Community Members,

To keep our patrons and employees out of harm’s way, the Library will not be open for regular business until at least Wednesday, April 8. Of course this timeline is subject to change based on the latest recommendations from health professionals. By preventing people from gathering together, we can slow-down the spread of this dangerous virus.

The Library has stopped charging for overdue materials and we will waive existing fines. Due dates for checked-out items will adjust with our closure dates. For your safety and ours, please do not return materials while we are closed.

Though the building is not accessible for now, the Library still provides a number of resources you can use from home. Staff members are adding updates to our website and Facebook page on a daily basis. You may download e-books and audiobooks; stream movies, television shows and music; read digital newspapers and magazines; and participate in online classes. Explore the website for more information about virtual opportunities and be sure to check-out the Library’s Local History page. There are all kinds of great images and descriptions about Oak Lawn’s past.

We are now looking at ways to provide limited remote services to patrons. Be sure to stay connected through our website and our social media outlets for updates. And please, please, please continue to take all necessary precautions.

We hope to see you back at the Library very soon,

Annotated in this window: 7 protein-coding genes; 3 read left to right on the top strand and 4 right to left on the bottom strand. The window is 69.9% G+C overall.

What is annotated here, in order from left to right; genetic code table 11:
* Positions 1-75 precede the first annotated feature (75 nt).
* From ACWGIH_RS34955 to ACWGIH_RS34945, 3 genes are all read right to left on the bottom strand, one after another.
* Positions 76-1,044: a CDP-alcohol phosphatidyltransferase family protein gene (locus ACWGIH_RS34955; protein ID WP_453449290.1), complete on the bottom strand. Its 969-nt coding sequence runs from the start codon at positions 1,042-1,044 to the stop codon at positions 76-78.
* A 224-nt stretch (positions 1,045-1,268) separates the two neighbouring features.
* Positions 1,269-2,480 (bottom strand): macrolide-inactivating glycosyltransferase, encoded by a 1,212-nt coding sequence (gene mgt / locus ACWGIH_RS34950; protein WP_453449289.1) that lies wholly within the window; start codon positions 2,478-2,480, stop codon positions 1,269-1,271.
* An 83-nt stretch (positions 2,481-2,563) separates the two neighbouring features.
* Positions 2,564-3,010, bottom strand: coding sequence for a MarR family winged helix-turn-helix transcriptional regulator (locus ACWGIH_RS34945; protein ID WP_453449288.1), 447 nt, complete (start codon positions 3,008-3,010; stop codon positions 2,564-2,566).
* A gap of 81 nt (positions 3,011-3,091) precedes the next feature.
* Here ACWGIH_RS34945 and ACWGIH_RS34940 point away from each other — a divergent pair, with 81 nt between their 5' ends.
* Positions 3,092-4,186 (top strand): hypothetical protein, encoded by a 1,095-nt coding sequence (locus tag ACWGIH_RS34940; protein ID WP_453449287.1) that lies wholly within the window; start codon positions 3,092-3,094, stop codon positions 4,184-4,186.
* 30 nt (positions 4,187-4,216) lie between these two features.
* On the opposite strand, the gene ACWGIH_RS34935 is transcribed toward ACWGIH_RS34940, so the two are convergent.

Jim Deiters, Director

Caudill Book of the Week!

Have you read any of the 2018 Caudill Books?

20 books are nominated every year for the Caudill Award, and they are displayed in the Youth Services Department.

Take a look at our staff review for this week’s featured book!

The Boy on the Wooden Box

By: Leon Leyson

Pages: 225
Lexile Level: 1000L

If you like reading about real life heroes this book is for you. In his autobiography, Leon Leyson, tells the story of how he was able to survive the Holocaust, but only because he had the help of Oskar Schindler. He describes his life in the ghetto and how he saw loved ones torn away. Leyson explains how Schindler, a Nazi factory owner, endangered his own life, so that he could save the lives of over 1,200 Jewish people during WWII. This non-fiction book reads like a novel, and gives you a first-hand perspective on the Holocaust and life after the WWII.

Reviewed By: Jen T.

Click here for a list of all 20 Caudill Nominees!

Created by Jen Trotta on May 3rd, 2017 @ 2:39 PM.
Updated on Jul 31st, 2017 @ 8:40 AM.